Steph Zech graduated from high school with an admirable academic record. She especially loves chemistry, writing and literature. However, when it comes to math, Steph has struggled a lot. At age 17, she still counts on her fingers to add 3 and 5. She did recently figure out if something costs 75 cents, the change from a dollar should be 25 cents. But when asked what the change would be if the price were 70 cents, she considered for a long time before venturing, “15 cents?”
There are many reasons for a student to be bad at math, including poor learning environments, attention disorders and anxiety. But Steph’s struggle is a typical example of a specific math disability known as “developmental dyscalculia (发展性计算障碍).” “A lot of people say ‘I’m not good at math’ because they couldn’t handle pre-calculus (微积分),” says cognitive neuroscientist (认知神经学家) Edward Hubbard of the University of Wisconsin-Madison. “People with dyscalculia struggle to tell you whether seven is more than five.”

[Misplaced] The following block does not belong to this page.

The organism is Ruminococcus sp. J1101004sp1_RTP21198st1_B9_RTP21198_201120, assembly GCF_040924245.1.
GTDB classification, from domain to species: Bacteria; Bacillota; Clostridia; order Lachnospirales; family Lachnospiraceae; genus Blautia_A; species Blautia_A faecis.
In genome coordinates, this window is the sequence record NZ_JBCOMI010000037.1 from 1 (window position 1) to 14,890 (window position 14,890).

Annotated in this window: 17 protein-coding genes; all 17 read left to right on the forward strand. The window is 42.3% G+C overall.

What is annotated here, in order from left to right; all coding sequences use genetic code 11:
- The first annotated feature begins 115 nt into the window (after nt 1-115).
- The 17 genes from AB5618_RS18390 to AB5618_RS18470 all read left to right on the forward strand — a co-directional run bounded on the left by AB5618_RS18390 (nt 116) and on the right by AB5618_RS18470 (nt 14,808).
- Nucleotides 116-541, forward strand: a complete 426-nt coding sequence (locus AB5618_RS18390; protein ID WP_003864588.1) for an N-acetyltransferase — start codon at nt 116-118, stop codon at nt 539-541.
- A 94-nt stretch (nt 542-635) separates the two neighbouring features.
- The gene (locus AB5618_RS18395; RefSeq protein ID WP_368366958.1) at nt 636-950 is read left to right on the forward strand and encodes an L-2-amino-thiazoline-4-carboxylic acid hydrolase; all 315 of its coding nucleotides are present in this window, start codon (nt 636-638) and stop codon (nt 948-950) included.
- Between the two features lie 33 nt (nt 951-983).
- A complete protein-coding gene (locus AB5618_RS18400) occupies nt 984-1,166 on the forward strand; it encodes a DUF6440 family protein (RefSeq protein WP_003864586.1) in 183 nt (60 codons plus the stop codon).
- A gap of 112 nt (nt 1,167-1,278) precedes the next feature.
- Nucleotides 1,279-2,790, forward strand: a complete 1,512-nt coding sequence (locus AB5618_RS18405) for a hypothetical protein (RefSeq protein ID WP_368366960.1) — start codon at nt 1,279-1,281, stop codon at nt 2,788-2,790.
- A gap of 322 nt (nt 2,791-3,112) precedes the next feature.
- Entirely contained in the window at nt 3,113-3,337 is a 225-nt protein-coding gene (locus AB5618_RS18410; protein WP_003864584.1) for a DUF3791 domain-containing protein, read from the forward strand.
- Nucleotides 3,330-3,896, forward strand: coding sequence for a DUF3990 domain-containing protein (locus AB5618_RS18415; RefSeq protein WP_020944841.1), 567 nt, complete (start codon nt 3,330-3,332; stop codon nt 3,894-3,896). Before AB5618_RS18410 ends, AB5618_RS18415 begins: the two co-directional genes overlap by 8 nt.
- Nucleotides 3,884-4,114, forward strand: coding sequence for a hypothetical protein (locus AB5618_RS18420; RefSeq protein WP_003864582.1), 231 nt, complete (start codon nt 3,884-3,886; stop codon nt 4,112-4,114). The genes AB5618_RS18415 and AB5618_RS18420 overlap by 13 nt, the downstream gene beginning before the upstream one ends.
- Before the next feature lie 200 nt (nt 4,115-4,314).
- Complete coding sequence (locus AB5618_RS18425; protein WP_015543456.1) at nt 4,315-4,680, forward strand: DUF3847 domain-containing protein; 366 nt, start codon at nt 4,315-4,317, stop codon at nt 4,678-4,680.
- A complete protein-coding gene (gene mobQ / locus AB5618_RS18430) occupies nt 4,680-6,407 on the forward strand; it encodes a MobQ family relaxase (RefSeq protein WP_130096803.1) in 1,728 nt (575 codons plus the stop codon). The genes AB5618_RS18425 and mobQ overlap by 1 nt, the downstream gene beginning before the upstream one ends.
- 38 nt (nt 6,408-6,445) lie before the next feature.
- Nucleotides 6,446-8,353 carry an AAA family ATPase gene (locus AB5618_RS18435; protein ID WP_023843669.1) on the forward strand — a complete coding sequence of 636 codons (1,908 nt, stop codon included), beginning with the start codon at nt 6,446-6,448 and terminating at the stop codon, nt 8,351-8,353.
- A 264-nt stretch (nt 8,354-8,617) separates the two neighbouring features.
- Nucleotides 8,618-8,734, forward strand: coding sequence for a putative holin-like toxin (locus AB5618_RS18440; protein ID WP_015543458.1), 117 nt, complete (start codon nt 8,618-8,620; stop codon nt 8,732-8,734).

Although dyscalculia, which affects about six percent of people, is as common as the reading disorder dyslexia (阅读障碍), it is far less well-understood. According to one analysis, studies on reading disabilities outnumber those that look at math deficits 14 to 1. One reason for the difference may be the belief that the ability to read and write is more important than the skill to do basic calculations.
尽管计算障碍影响了大约6%的人群，与阅读障碍综合征一样普遍，但它却远没有后者那么广为人知。 根据一项分析显示, 针对阅读障碍的研究大约是对于数学障碍研究的14倍。对于这种差异，其中一个原因可能是人们普遍认为读写能力要比基础运算能力来的重要。
Now thanks to advances in brain imaging (脑显像) techniques, new insights into the disorder have begun to emerge. Researchers have tracked dyscalculia to a fold (褶层) in the back of the brain. This area plays an important role in the development of the number sense, an intuitive (直观的) understanding of how numbers work. Studies show that even babies have a basic sense of numbers, but some are born with number blindness, which causes trouble connecting numbers to the real world.